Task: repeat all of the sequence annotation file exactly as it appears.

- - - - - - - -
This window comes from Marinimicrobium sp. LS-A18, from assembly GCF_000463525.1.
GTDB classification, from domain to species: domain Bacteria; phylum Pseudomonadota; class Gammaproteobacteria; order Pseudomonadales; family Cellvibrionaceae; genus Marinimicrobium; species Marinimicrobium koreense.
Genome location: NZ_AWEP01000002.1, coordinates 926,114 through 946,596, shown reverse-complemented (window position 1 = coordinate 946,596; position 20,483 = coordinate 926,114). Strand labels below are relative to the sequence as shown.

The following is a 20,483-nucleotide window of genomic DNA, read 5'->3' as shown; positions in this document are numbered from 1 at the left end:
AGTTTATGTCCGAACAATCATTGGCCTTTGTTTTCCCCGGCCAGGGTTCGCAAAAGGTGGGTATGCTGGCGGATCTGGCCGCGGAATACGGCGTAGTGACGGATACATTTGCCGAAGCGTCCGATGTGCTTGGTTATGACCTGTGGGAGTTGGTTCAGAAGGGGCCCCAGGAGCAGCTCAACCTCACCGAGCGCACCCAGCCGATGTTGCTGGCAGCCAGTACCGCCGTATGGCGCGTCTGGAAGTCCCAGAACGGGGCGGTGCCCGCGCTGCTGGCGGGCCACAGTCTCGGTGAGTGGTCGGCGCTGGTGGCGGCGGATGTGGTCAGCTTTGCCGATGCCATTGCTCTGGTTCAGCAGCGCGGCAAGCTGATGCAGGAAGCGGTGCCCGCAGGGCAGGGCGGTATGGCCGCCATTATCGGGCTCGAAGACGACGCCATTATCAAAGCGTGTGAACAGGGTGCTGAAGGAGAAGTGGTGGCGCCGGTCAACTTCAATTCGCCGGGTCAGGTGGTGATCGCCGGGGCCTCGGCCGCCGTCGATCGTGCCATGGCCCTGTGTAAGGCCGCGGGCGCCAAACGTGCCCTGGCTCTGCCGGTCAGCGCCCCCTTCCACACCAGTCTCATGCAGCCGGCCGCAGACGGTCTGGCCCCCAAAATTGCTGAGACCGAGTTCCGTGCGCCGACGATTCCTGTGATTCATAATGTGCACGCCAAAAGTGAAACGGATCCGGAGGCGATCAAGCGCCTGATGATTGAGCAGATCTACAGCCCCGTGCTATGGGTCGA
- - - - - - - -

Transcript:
This window comes from Marinimicrobium sp. LS-A18, from assembly GCF_000463525.1.
GTDB classification, from domain to species: domain Bacteria; phylum Pseudomonadota; class Gammaproteobacteria; order Pseudomonadales; family Cellvibrionaceae; genus Marinimicrobium; species Marinimicrobium koreense.
Genome location: NZ_AWEP01000002.1, coordinates 926,114 through 946,596, shown reverse-complemented (window position 1 = coordinate 946,596; position 20,483 = coordinate 926,114). Strand labels below are relative to the sequence as shown.

The following is a 20,483-nucleotide window of genomic DNA, read 5'->3' as shown; positions in this document are numbered from 1 at the left end:
AGTTTATGTCCGAACAATCATTGGCCTTTGTTTTCCCCGGCCAGGGTTCGCAAAAGGTGGGTATGCTGGCGGATCTGGCCGCGGAATACGGCGTAGTGACGGATACATTTGCCGAAGCGTCCGATGTGCTTGGTTATGACCTGTGGGAGTTGGTTCAGAAGGGGCCCCAGGAGCAGCTCAACCTCACCGAGCGCACCCAGCCGATGTTGCTGGCAGCCAGTACCGCCGTATGGCGCGTCTGGAAGTCCCAGAACGGGGCGGTGCCCGCGCTGCTGGCGGGCCACAGTCTCGGTGAGTGGTCGGCGCTGGTGGCGGCGGATGTGGTCAGCTTTGCCGATGCCATTGCTCTGGTTCAGCAGCGCGGCAAGCTGATGCAGGAAGCGGTGCCCGCAGGGCAGGGCGGTATGGCCGCCATTATCGGGCTCGAAGACGACGCCATTATCAAAGCGTGTGAACAGGGTGCTGAAGGAGAAGTGGTGGCGCCGGTCAACTTCAATTCGCCGGGTCAGGTGGTGATCGCCGGGGCCTCGGCCGCCGTCGATCGTGCCATGGCCCTGTGTAAGGCCGCGGGCGCCAAACGTGCCCTGGCTCTGCCGGTCAGCGCCCCCTTCCACACCAGTCTCATGCAGCCGGCCGCAGACGGTCTGGCCCCCAAAATTGCTGAGACCGAGTTCCGTGCGCCGACGATTCCTGTGATTCATAATGTGCACGCCAAAAGTGAAACGGATCCGGAGGCGATCAAGCGCCTGATGATTGAGCAGATCTACAGCCCCGTGCTATGGGTCGA